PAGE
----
Web companies will come and go – no one can predict what the next dotcom sensation will be. MySpace was the social network of choice a few years ago, before it was marginalised by Facebook. Google is the dominant search engine today, accounting for about two-thirds of searches – but could be gone within five years.

“The network is much bigger and far more important than anything that runs on it. Understand that and you are halfway to wisdom,” says Naughton, who describes the net as “a global machine for springing surprises”. The crucial characteristic of the internet is the way it enables innovation that is permissionless and disruptive. In that respect it shares fundamental traits with Johannes Gutenberg’s printing press. The proliferation of printing presses in the centuries after Gutenberg’s invention and the books that came from them changed scholarship, science and organised religion forever and created a reading culture that largely didn’t exist before. “What Gutenberg shows is that the technology had a profound impact on human society,” says Naughton.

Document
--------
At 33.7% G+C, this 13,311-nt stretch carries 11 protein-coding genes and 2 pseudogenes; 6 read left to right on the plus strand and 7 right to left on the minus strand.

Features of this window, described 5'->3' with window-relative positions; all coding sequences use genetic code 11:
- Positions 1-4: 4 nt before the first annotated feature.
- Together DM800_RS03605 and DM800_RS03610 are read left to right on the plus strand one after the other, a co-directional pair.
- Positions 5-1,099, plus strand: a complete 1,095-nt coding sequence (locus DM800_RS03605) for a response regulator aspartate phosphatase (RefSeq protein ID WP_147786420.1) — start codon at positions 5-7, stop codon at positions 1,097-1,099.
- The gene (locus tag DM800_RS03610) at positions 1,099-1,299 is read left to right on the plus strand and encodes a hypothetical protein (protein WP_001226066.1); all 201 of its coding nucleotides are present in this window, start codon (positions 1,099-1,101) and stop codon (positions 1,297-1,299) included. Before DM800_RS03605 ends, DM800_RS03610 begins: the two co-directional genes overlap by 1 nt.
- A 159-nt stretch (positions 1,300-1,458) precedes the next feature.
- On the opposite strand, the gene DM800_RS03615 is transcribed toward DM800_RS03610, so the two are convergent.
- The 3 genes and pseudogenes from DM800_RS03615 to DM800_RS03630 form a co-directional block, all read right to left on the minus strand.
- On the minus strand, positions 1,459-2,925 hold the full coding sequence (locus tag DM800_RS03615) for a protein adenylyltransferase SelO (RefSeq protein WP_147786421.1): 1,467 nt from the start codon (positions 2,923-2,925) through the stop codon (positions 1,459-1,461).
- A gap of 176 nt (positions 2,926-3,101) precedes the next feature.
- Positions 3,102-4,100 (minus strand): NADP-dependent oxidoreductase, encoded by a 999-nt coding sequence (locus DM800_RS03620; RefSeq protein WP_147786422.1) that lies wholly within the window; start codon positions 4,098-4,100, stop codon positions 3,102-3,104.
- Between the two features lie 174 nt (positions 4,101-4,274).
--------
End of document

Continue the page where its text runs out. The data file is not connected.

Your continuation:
The power of the printed word was quickly recognised. “The Church tried to head off the threat posed by Gutenberg by, for example, insisting on approving ‘authorised’ versions of the Bible and creating an index of prescribed books”. The lesson from Gutenberg, Naughton adds, is that in the early days of the digital revolution, it is impossible to predict what changes lie ahead. But one thing is for sure: we are “sleepwalking into the future” if we take the internet for granted and allow its openness to be compromised. “It might lead us to allow clueless or malevolent legislators to screw it up, and it might lead us, as consumers, to destroy it.”

Digital utopians aren’t hard to find. Take Jeff Jarvis, an associate professor at New York’s Graduate School of Journalism, who last year published Public Parts, in which he advocates living an open digital life – and fighting to retain the openness of the net. “I am a utopian and a populist, and fool enough to trust a public empowered by these new tools, which I hope to see us all protect,” writes Jarvis, who blogged in eye-watering detail about his battle with prostate cancer and the support he gained from Twitter contacts.